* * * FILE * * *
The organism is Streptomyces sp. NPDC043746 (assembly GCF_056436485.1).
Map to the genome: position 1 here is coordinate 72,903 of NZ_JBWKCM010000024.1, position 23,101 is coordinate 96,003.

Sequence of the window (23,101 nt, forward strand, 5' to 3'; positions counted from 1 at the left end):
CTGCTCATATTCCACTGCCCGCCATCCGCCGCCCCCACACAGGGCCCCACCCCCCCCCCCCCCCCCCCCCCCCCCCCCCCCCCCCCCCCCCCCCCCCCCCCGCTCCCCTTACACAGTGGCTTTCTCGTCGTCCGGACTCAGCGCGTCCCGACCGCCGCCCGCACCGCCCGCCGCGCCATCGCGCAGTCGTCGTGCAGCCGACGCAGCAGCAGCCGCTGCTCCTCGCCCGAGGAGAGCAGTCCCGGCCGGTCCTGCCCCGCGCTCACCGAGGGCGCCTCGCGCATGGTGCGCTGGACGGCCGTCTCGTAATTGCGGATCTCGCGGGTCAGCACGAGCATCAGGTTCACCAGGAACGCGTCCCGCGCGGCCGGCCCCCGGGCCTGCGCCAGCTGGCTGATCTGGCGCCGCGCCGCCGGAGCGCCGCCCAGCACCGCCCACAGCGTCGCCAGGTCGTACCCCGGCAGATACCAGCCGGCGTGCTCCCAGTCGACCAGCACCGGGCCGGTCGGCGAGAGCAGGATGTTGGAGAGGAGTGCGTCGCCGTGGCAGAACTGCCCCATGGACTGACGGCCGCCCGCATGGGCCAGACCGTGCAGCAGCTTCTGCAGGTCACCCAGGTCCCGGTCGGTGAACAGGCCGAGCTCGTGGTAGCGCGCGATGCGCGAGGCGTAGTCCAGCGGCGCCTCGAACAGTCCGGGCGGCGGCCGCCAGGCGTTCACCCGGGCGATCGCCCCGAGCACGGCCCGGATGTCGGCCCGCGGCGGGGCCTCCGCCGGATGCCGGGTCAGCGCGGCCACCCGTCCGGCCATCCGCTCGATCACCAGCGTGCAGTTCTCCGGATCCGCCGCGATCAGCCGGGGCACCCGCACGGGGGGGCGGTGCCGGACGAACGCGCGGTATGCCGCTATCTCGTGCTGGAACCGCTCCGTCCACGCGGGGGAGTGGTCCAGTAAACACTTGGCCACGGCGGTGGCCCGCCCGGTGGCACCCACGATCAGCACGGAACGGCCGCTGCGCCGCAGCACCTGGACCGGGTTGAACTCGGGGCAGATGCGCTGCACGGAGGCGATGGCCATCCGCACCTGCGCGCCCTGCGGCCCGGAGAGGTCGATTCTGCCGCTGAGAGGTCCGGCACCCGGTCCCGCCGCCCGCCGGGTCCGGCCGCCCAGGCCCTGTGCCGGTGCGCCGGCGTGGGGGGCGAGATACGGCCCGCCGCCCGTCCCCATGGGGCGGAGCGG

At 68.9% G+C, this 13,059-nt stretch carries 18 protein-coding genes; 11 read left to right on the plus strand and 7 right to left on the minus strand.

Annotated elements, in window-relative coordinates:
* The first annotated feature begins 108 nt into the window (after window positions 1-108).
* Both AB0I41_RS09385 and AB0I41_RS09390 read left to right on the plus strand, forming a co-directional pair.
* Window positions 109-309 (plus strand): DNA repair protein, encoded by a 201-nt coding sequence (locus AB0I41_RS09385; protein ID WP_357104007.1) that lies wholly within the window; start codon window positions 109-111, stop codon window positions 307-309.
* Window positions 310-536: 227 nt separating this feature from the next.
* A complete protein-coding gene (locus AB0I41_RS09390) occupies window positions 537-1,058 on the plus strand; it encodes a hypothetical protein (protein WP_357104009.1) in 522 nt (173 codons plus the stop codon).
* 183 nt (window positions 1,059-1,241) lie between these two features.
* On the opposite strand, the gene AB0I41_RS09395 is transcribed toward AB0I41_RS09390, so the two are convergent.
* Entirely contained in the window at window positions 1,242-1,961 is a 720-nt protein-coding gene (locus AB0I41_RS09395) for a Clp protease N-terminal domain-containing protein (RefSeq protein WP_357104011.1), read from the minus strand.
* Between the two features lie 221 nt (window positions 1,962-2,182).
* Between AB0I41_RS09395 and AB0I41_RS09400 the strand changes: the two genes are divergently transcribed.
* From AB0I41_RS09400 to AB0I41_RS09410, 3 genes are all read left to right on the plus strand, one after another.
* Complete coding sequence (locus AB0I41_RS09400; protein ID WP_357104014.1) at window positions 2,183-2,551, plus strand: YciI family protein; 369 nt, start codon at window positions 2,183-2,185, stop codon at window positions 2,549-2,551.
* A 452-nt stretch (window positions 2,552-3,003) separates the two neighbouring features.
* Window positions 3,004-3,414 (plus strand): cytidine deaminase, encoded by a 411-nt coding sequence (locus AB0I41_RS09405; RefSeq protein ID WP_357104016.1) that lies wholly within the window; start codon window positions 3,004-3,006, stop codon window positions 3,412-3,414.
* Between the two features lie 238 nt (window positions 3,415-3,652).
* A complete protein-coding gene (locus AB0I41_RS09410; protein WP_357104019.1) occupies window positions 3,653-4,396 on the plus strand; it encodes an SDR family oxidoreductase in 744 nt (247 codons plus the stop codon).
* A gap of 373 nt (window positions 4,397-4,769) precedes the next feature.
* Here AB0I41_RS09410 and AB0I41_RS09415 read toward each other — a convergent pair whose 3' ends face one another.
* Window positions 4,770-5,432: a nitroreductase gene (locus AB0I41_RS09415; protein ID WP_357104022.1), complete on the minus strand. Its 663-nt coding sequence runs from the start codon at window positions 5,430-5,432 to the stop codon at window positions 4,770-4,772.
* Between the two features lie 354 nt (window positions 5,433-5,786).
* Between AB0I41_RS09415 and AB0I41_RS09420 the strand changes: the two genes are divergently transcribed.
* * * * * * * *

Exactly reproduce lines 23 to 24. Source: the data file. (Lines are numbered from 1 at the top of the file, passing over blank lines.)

* A gap of 373 nt (window positions 4,397-4,769) precedes the next feature.
* Here AB0I41_RS09410 and AB0I41_RS09415 read toward each other — a convergent pair whose 3' ends face one another.